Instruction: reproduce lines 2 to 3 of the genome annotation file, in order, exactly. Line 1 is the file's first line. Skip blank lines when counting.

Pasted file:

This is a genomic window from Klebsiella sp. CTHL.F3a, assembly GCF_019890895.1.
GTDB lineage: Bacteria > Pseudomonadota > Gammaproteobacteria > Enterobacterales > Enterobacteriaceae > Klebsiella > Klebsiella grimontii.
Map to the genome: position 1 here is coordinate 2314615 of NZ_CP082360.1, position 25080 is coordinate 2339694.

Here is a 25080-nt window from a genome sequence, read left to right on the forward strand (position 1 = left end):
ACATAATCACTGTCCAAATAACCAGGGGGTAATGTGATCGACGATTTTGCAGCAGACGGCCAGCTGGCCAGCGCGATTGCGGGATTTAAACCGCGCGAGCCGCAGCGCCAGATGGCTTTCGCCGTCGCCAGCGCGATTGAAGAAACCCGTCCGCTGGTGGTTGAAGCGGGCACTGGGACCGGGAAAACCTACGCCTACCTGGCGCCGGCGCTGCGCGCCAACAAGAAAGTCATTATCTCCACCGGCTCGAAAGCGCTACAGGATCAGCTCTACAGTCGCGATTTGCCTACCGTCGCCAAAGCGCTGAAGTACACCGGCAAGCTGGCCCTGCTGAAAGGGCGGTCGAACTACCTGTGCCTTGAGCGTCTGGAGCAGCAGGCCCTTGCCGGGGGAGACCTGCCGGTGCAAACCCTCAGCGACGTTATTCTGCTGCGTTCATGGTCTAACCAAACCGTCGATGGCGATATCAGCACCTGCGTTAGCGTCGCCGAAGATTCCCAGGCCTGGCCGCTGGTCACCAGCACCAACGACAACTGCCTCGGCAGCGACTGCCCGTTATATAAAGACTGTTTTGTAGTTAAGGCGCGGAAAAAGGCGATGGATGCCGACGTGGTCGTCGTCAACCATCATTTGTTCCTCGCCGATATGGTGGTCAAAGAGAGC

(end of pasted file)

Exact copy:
GTDB lineage: Bacteria > Pseudomonadota > Gammaproteobacteria > Enterobacterales > Enterobacteriaceae > Klebsiella > Klebsiella grimontii.
Map to the genome: position 1 here is coordinate 2314615 of NZ_CP082360.1, position 25080 is coordinate 2339694.